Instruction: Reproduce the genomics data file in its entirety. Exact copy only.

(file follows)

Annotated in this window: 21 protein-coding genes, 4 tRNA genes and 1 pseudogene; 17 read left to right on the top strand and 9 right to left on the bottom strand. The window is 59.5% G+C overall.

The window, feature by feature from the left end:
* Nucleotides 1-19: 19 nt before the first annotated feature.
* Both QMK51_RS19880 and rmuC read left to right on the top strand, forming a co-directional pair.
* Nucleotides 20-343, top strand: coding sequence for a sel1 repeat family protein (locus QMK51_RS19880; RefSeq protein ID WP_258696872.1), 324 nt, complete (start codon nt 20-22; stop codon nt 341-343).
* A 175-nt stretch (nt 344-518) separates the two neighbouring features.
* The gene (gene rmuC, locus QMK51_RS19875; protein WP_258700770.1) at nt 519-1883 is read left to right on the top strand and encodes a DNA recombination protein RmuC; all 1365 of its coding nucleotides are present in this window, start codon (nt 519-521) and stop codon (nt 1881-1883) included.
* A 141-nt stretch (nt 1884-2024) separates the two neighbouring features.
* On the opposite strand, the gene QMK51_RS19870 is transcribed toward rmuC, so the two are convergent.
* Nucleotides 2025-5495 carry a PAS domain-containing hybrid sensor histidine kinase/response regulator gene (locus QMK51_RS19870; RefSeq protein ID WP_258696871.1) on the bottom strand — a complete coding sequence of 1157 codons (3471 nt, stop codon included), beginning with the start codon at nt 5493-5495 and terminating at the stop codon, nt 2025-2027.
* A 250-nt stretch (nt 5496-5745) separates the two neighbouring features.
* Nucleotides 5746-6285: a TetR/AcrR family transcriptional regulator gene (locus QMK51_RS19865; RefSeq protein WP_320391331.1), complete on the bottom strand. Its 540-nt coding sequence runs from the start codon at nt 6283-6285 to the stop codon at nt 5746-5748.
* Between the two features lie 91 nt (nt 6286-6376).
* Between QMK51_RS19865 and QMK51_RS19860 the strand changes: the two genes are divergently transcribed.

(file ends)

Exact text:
Annotated in this window: 21 protein-coding genes, 4 tRNA genes and 1 pseudogene; 17 read left to right on the top strand and 9 right to left on the bottom strand. The window is 59.5% G+C overall.

The window, feature by feature from the left end:
* Nucleotides 1-19: 19 nt before the first annotated feature.
* Both QMK51_RS19880 and rmuC read left to right on the top strand, forming a co-directional pair.
* Nucleotides 20-343, top strand: coding sequence for a sel1 repeat family protein (locus QMK51_RS19880; RefSeq protein ID WP_258696872.1), 324 nt, complete (start codon nt 20-22; stop codon nt 341-343).
* A 175-nt stretch (nt 344-518) separates the two neighbouring features.
* The gene (gene rmuC, locus QMK51_RS19875; protein WP_258700770.1) at nt 519-1883 is read left to right on the top strand and encodes a DNA recombination protein RmuC; all 1365 of its coding nucleotides are present in this window, start codon (nt 519-521) and stop codon (nt 1881-1883) included.
* A 141-nt stretch (nt 1884-2024) separates the two neighbouring features.
* On the opposite strand, the gene QMK51_RS19870 is transcribed toward rmuC, so the two are convergent.
* Nucleotides 2025-5495 carry a PAS domain-containing hybrid sensor histidine kinase/response regulator gene (locus QMK51_RS19870; RefSeq protein ID WP_258696871.1) on the bottom strand — a complete coding sequence of 1157 codons (3471 nt, stop codon included), beginning with the start codon at nt 5493-5495 and terminating at the stop codon, nt 2025-2027.
* A 250-nt stretch (nt 5496-5745) separates the two neighbouring features.
* Nucleotides 5746-6285: a TetR/AcrR family transcriptional regulator gene (locus QMK51_RS19865; RefSeq protein WP_320391331.1), complete on the bottom strand. Its 540-nt coding sequence runs from the start codon at nt 6283-6285 to the stop codon at nt 5746-5748.
* Between the two features lie 91 nt (nt 6286-6376).
* Between QMK51_RS19865 and QMK51_RS19860 the strand changes: the two genes are divergently transcribed.